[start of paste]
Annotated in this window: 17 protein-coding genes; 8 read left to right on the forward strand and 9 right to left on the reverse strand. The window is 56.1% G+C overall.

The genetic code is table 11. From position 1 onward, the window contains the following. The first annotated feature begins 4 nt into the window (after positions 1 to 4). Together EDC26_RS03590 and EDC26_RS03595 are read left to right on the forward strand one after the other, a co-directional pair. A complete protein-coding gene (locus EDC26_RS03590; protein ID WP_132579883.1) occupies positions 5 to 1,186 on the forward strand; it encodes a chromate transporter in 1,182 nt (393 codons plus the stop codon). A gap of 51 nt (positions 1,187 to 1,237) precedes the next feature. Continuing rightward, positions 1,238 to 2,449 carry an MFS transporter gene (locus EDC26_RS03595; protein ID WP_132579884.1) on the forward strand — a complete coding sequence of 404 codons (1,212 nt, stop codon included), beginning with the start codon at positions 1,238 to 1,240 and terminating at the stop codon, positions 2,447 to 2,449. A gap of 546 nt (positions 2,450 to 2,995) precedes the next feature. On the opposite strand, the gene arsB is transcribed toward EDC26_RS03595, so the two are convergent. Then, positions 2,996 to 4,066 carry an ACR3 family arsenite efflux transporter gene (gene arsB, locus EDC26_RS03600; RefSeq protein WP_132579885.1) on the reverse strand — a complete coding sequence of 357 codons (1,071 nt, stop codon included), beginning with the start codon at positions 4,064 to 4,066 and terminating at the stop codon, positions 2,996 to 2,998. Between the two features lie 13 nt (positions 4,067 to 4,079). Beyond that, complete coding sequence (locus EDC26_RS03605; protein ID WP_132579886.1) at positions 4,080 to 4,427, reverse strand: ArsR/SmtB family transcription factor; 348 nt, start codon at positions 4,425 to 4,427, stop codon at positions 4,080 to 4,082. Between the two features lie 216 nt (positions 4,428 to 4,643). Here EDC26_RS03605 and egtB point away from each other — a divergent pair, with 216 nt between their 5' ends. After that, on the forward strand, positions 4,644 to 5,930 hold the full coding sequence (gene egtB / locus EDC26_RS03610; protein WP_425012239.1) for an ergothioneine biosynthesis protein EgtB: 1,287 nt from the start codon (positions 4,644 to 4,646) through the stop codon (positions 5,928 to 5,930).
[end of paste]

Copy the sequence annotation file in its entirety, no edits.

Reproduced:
Annotated in this window: 17 protein-coding genes; 8 read left to right on the forward strand and 9 right to left on the reverse strand. The window is 56.1% G+C overall.

The genetic code is table 11. From position 1 onward, the window contains the following. The first annotated feature begins 4 nt into the window (after positions 1 to 4). Together EDC26_RS03590 and EDC26_RS03595 are read left to right on the forward strand one after the other, a co-directional pair. A complete protein-coding gene (locus EDC26_RS03590; protein ID WP_132579883.1) occupies positions 5 to 1,186 on the forward strand; it encodes a chromate transporter in 1,182 nt (393 codons plus the stop codon). A gap of 51 nt (positions 1,187 to 1,237) precedes the next feature. Continuing rightward, positions 1,238 to 2,449 carry an MFS transporter gene (locus EDC26_RS03595; protein ID WP_132579884.1) on the forward strand — a complete coding sequence of 404 codons (1,212 nt, stop codon included), beginning with the start codon at positions 1,238 to 1,240 and terminating at the stop codon, positions 2,447 to 2,449. A gap of 546 nt (positions 2,450 to 2,995) precedes the next feature. On the opposite strand, the gene arsB is transcribed toward EDC26_RS03595, so the two are convergent. Then, positions 2,996 to 4,066 carry an ACR3 family arsenite efflux transporter gene (gene arsB, locus EDC26_RS03600; RefSeq protein WP_132579885.1) on the reverse strand — a complete coding sequence of 357 codons (1,071 nt, stop codon included), beginning with the start codon at positions 4,064 to 4,066 and terminating at the stop codon, positions 2,996 to 2,998. Between the two features lie 13 nt (positions 4,067 to 4,079). Beyond that, complete coding sequence (locus EDC26_RS03605; protein ID WP_132579886.1) at positions 4,080 to 4,427, reverse strand: ArsR/SmtB family transcription factor; 348 nt, start codon at positions 4,425 to 4,427, stop codon at positions 4,080 to 4,082. Between the two features lie 216 nt (positions 4,428 to 4,643). Here EDC26_RS03605 and egtB point away from each other — a divergent pair, with 216 nt between their 5' ends. After that, on the forward strand, positions 4,644 to 5,930 hold the full coding sequence (gene egtB / locus EDC26_RS03610; protein WP_425012239.1) for an ergothioneine biosynthesis protein EgtB: 1,287 nt from the start codon (positions 4,644 to 4,646) through the stop codon (positions 5,928 to 5,930).